• Through babysitting, you can develop some great employment skills such as: responsibility, working under pressure, time management, etc.
  • If you choose to babysit, you can start small and grow your business by doing a good job and having people refer you to their friends.
  • Babysitting can be fun.  Sure, there are responsibilities and work to be done, but you can get paid to read to kids, play outside with kids and maybe even play video games with kids.

These are just four opportunities to gain work experience (and money) over the summer.  It’s tempting to sit around in the air-conditioning and play video games all day, but you can help shape your career path in a positive way by gaining work experience over the summer.

 

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Relay for Life Volunteering Opportunities
September 13 & 14, 2014

Photo Sep 11, 7 31 14 AM
In May, right at the end of the last school year, I wrote a blog post about finding volunteer work over the summer.

I had recently met with Alisha from Davenport Volunteer Connection and shared with you how to use their program to get connected with organizations that had volunteering opportunities. Davenport Volunteer Connection is a great resource if you’d like to do volunteer work.

Volunteering at an event or for an organization can benefit your whether you are under 16 years old, over 16 years old, currently working a job or not working a job.

You probably find yourself in one of these categories and here’s the reasons you can benefit from volunteering:

Why you should volunteer if you are under 16 years old:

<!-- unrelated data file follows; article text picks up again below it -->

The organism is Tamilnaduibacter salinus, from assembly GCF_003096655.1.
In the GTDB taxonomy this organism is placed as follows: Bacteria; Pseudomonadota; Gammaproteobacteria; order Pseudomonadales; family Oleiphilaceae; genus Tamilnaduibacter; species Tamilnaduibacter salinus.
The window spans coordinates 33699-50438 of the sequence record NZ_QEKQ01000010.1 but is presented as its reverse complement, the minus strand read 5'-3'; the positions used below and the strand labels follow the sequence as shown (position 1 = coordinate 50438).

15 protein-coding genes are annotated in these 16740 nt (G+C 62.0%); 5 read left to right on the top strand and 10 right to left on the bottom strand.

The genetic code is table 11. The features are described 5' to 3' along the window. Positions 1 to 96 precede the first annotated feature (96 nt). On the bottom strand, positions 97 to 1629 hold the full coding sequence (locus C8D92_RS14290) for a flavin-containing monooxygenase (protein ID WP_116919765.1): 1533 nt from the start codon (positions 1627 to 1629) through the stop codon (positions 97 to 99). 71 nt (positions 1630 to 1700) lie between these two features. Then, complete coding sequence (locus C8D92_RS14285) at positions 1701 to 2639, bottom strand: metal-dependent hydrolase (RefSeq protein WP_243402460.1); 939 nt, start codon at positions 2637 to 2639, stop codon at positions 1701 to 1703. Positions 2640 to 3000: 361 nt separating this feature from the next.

Gaining work experience can be a little difficult if you’re under 16 years old. It’s important to get experience though, that way when you fill out applications for your first job, you have something to write in the “Employment History” section. A completely blank application isn’t going to impress anyone.

Why you should volunteer if you are over 16 years old and not working a job:

If you are applying for jobs, doing volunteer work not only pads your resume and application, but it also shows that you have a good work ethic. It shows that you are willing to give up your time to help others.

Why you should volunteer if you are over 16 years old and working a job:

Even if you are employed, volunteering can benefit your career path. What a better way to demonstrate to your future employers that you have a great work ethic and a desire to help your community than doing volunteer work while you are already employed?

You may not necessarily need the work experience for future applications, but volunteer work shows that you want to help others in your community. All employers want to hire people that naturally want to help others.

If I have sold you on the benefits of volunteering, Davenport Volunteer Connection recently tweeted to our @QCSTEP Twitter account to let us know of volunteering opportunities at the Relay for Life, which benefits the American Cancer Society.


This event has many volunteering opportunities that are specifically identified as ideal for teenagers. To see the list of volunteering opportunities and what slots need to be filled, go to this page: Relay For Life .